In 2015, Bacon explained, the county replaced two bridge files, which ranged from $400,000-$600,000 for those replacements. “The funding for these had to come from other sources, where in the past prior to 2015, there was bridge funding available — which is no longer available to municipalities for bridge replacements,” Bacon said.
A proposed tax for infrastructure funding, Reeve Lorne Hickey said, is not something that’s 100 per cent set in stone but the county does need to look forward to developing a market access network that does suit the needs of the residents of the county. “Agriculture is the most vital component of the county. It’s a renewable resource and we have to ensure we have the ability to get to market and make this fair and equitable to everyone as possible,” Hickey noted.
Consideration was given to a lot of different options, Hickey explained, but again the county is only allowed to generate funds or revenue through the ways set out in the MGA. Hickey said the two options the county has to move forward with are a business tax or a special tax. The business tax is a method in which revenue generation is collected by the size of property or organization and is based on the animal units based on licensed numbers through the NRCB number. The special tax is simply for dryland and irrigated land.
After the county’s presentations residents were split into groups to discuss the options in regards to a proposed tax or other ideas to bring forth, as funding possibilities. Some of the notes brought forward by the groups included the county needs to address its expenses, “Have a closer look at what’s going out, as opposed to what’s coming in,” one group stated.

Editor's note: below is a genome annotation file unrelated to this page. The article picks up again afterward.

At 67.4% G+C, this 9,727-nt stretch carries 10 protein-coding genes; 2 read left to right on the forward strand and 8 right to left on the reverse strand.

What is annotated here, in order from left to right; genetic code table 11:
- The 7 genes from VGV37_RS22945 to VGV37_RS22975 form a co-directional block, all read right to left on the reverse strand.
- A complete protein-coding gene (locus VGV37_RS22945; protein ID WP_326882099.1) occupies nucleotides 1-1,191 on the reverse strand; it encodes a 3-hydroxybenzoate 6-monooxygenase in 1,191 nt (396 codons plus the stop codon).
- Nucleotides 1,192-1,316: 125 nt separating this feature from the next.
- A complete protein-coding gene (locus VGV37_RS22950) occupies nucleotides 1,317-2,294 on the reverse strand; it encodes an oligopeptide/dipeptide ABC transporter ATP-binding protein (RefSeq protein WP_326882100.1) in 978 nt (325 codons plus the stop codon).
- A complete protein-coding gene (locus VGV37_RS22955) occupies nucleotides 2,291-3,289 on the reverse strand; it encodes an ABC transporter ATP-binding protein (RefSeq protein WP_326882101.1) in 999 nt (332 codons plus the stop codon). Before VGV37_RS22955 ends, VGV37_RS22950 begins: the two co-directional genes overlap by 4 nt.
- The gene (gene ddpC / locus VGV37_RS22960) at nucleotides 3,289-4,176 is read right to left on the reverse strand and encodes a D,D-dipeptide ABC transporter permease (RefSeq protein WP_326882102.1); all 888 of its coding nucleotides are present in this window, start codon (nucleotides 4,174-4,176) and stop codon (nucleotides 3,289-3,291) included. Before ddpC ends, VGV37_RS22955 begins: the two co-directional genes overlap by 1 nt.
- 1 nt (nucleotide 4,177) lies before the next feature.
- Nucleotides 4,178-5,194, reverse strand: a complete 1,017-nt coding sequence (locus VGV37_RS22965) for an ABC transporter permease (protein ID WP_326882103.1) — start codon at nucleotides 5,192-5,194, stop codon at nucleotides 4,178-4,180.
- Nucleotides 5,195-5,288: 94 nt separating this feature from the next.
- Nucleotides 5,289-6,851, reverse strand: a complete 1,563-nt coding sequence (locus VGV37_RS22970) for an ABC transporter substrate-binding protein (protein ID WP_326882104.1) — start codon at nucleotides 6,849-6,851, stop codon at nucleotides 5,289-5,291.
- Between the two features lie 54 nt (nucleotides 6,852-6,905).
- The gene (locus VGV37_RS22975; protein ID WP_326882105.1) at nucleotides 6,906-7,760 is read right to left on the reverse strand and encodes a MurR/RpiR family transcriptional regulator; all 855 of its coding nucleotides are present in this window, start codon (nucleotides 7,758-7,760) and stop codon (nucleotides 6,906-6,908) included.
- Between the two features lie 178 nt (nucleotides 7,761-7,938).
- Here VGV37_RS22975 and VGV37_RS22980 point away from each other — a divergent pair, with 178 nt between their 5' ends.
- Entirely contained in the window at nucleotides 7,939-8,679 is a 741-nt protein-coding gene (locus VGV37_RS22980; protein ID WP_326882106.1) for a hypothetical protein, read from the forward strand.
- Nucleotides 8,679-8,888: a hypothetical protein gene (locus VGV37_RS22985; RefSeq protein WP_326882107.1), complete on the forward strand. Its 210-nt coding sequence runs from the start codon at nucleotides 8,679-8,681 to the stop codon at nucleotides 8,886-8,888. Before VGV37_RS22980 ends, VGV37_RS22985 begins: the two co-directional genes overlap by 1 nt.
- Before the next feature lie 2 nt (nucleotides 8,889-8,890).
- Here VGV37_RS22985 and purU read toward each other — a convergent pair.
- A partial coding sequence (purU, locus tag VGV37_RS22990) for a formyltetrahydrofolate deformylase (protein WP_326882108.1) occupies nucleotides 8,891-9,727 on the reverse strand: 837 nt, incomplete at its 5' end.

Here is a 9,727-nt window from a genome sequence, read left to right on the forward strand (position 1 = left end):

Bridges support irrigation, one group stated, therefore irrigation should pay for the bridges. Another group noted one-third of funding should come from the federal government, one-third from the province and one-third from local funds. The county, according to another group, should consider how the county can remain competitive with other municipalities in terms of agricultural operations. In terms of other options, one group stated, the county should consider implementing a variation of the proposals at half rate for the first three years and build in a review on how the new tax is working.
For more information and to check out a tax rate calculator visit